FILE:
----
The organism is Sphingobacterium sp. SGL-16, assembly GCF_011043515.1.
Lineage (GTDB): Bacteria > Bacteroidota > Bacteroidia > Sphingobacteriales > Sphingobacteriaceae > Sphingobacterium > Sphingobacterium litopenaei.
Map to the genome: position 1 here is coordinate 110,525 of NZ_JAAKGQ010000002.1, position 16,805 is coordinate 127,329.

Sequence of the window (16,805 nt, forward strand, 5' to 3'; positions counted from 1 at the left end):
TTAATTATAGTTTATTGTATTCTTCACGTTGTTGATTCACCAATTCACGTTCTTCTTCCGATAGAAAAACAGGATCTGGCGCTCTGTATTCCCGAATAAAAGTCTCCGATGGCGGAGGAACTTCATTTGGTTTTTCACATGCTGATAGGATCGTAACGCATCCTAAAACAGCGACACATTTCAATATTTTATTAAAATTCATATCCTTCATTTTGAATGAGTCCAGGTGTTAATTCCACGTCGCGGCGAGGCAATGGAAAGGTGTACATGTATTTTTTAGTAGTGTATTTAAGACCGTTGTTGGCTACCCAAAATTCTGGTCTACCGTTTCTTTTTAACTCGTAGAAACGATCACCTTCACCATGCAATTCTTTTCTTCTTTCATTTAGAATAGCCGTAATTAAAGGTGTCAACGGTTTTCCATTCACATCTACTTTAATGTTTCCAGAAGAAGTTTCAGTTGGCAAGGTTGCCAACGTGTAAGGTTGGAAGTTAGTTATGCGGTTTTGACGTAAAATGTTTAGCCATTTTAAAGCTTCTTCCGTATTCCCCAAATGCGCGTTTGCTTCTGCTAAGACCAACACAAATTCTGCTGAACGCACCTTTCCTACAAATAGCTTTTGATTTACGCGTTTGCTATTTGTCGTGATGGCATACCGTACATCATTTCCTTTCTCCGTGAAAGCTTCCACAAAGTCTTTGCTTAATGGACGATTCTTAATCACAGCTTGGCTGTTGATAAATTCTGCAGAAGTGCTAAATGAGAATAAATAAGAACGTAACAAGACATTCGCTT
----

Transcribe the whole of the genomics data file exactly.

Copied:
The organism is Sphingobacterium sp. SGL-16, assembly GCF_011043515.1.
Lineage (GTDB): Bacteria > Bacteroidota > Bacteroidia > Sphingobacteriales > Sphingobacteriaceae > Sphingobacterium > Sphingobacterium litopenaei.
Map to the genome: position 1 here is coordinate 110,525 of NZ_JAAKGQ010000002.1, position 16,805 is coordinate 127,329.

Sequence of the window (16,805 nt, forward strand, 5' to 3'; positions counted from 1 at the left end):
TTAATTATAGTTTATTGTATTCTTCACGTTGTTGATTCACCAATTCACGTTCTTCTTCCGATAGAAAAACAGGATCTGGCGCTCTGTATTCCCGAATAAAAGTCTCCGATGGCGGAGGAACTTCATTTGGTTTTTCACATGCTGATAGGATCGTAACGCATCCTAAAACAGCGACACATTTCAATATTTTATTAAAATTCATATCCTTCATTTTGAATGAGTCCAGGTGTTAATTCCACGTCGCGGCGAGGCAATGGAAAGGTGTACATGTATTTTTTAGTAGTGTATTTAAGACCGTTGTTGGCTACCCAAAATTCTGGTCTACCGTTTCTTTTTAACTCGTAGAAACGATCACCTTCACCATGCAATTCTTTTCTTCTTTCATTTAGAATAGCCGTAATTAAAGGTGTCAACGGTTTTCCATTCACATCTACTTTAATGTTTCCAGAAGAAGTTTCAGTTGGCAAGGTTGCCAACGTGTAAGGTTGGAAGTTAGTTATGCGGTTTTGACGTAAAATGTTTAGCCATTTTAAAGCTTCTTCCGTATTCCCCAAATGCGCGTTTGCTTCTGCTAAGACCAACACAAATTCTGCTGAACGCACCTTTCCTACAAATAGCTTTTGATTTACGCGTTTGCTATTTGTCGTGATGGCATACCGTACATCATTTCCTTTCTCCGTGAAAGCTTCCACAAAGTCTTTGCTTAATGGACGATTCTTAATCACAGCTTGGCTGTTGATAAATTCTGCAGAAGTGCTAAATGAGAATAAATAAGAACGTAACAAGACATTCGCTT